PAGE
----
Sexual assault non-profit clinic finds new home after losing original location of 13 years

Local News

OGDEN (ABC4 News) – After losing its original location of 13 years, a self-sustaining Weber County sexual assault clinic has found a new home.

“It’s been pretty anxiety-provoking. We didn’t really know when South Ogden would be demolishing our building,” said JeanLee Carver, CEO and Medical Director of Northern Utah Sexual Assault Nurse Examiners (NUSANE).

When Carver opened the clinic in 2005, she wanted to provide an alternative place for survivors to seek treatment and resources. Their objective is to provide a more intimate and nurturing environment for sexual assault victims – away from the stressful, traumatic, and chaotic atmosphere that an emergency room could bring.

Currently, NUSANE has a team of 16 to 17 on-call nurses that service Weber, Davis, Box Elder, and Morgan counties. Since the non-profit organization has been entirely self-supported, its residency at the South Ogden city building was a good fit because of the affordable rent – a steady rate of $250 a month for the last 13 years.

Carver said last year, her team saw a 30 to 40 percent increase in the number of sexual assault reports – approximately 154 in 2017 to more than 200 expected reports by the end of 2018. She cited the #MeToo movement and more awareness and conversation around sexual assault as the main reasons for the increase.

“We are encouraged by an increase in numbers because we hope that means more people are reporting,” she said.

But last year, South Ogden City Council members voted to demolish the building because the cost to repair the roof, HVAC, and other needs would cost hundreds of thousands of dollars.

“In general, the public talks about lowering taxes, cutting costs, spending wisely, getting increased income,” said South Ogden Mayor Russ Porter to ABC4 News back in December 2018. “This is just one of those examples where you balance the money you would get from development versus investing in an old building.”

Mayor Porter said it was a difficult decision for the city council.

“It’s such a good program. We’ve been so happy with it here. What they do is fantastic. For 13 years, we’ve charged a couple hundred bucks rent because we love what they do, they provide such a good service,” said Mayor Porter. “This is not a thing where it was about money and we didn’t care about people. We have to balance what’s best for the whole city.”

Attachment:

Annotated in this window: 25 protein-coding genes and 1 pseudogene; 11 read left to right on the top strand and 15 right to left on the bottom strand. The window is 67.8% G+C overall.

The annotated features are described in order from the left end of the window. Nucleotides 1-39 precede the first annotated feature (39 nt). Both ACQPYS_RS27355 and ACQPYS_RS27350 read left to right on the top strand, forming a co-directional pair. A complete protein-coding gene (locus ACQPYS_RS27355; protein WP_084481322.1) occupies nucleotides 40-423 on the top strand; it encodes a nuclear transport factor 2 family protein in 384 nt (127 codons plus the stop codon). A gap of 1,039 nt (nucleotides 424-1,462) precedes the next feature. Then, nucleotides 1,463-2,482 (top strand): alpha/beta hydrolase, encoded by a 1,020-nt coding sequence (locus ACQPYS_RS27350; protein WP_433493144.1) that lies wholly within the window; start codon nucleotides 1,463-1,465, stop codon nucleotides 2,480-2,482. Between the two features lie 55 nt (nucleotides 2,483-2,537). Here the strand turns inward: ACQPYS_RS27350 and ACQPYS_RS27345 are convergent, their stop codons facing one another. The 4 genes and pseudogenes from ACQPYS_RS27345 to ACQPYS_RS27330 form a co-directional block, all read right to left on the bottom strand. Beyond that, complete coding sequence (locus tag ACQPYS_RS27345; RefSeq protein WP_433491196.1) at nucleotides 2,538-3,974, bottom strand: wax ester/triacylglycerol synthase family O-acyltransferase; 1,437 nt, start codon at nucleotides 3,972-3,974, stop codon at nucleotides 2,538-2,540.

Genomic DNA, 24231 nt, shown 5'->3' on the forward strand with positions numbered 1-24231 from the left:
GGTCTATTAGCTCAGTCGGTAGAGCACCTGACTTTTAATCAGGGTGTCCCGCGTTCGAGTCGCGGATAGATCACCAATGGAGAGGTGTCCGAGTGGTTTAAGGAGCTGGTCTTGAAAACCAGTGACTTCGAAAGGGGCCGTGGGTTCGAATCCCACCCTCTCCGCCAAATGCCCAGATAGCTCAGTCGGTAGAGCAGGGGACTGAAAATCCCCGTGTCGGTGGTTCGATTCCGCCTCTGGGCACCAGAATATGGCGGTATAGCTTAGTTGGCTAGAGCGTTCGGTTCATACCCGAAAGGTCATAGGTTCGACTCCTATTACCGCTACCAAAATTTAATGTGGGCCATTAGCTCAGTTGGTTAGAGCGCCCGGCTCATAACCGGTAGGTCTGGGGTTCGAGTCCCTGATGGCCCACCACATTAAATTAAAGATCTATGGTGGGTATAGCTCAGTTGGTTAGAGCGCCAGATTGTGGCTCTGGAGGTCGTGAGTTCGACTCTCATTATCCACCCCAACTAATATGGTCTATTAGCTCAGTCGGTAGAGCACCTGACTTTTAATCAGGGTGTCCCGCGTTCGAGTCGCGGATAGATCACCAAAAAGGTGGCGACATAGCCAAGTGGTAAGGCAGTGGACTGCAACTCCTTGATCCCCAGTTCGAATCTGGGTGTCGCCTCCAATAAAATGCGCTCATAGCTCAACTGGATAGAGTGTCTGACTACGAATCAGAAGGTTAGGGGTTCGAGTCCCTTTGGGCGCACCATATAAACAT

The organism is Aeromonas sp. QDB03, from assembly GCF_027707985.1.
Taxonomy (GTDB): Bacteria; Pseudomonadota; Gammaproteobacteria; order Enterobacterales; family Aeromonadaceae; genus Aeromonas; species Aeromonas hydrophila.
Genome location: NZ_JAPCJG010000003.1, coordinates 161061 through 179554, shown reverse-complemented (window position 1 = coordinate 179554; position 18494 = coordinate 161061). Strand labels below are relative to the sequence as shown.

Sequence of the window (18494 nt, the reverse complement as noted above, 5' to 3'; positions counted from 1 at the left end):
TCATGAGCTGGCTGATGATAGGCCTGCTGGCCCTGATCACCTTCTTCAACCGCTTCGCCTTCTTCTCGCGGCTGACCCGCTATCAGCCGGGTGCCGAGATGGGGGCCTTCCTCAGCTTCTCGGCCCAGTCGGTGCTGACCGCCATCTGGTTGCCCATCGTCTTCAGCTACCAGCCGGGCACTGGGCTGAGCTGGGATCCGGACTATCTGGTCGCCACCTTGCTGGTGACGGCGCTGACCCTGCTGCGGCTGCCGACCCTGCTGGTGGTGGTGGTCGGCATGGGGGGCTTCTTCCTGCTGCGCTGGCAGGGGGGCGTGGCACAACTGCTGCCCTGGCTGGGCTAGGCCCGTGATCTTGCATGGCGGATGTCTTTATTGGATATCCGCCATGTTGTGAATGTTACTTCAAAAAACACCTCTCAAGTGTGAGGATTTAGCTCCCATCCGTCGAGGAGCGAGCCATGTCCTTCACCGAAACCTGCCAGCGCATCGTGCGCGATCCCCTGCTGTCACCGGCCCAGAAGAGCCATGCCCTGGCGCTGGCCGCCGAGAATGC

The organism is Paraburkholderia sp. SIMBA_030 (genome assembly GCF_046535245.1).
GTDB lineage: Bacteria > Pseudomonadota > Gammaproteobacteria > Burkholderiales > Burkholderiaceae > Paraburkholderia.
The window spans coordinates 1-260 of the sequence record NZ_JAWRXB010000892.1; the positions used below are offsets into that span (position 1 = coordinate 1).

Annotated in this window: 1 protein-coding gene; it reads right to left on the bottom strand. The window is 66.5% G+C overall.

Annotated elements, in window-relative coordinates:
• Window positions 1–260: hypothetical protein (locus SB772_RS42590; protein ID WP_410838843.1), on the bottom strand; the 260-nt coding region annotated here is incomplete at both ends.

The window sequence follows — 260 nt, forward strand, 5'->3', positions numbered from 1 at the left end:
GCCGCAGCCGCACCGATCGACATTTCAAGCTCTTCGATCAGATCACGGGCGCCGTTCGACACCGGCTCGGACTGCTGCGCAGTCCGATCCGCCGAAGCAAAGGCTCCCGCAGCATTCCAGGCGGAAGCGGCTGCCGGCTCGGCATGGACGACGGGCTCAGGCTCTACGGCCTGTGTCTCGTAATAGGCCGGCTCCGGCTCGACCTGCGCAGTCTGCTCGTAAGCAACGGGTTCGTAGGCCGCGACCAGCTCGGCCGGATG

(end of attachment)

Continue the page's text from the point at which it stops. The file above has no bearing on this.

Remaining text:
Carver said since they were made aware of the council’s decision, she and her team have been scrambling to find a new location.

“This isn’t something that you advertise. We’re a non-profit business. You don’t know anything about us, until you need us. So it was heartening for us to have that community outcry for our security and ability to establish a new location,” she said.

Ultimately, she said Weber-Morgan Health Department offered them the best option. Although the new space is only about half the size of the original location, Carver said it was still a good offer based on the rising cost of real estate.

“After looking at several different locations with exorbitant amounts of rent, we met with Weber County,” said Carver. “They were so welcoming, gracious, and helpful. We were able to negotiate the same amount of rent, which is huge because the square footage would have been more than we could afford.”

She said NUSANE began seeing patients at its new location at the beginning of May.

“This place is newer. It’s clean. They laid new carpet and floor covering in our exam. It’s like a brand-new space. People have donated tables and decor. It’s like a home,” said Carver. “We don’t have showers or a dedicated meeting room for law enforcement anymore, but those were things we didn’t use as much. We feel very fortunate to have a place where our patients can come that’s still quiet and confidential.”

Now that the clinic has settled into its new home, Carver said her team can focus on providing the care, services, resources their patients need.

“I don’t think sexual assault will be going away anytime soon. But having a new home means we will remain stable and we’ll be here. We plan to be here for a long time,” said Carver.


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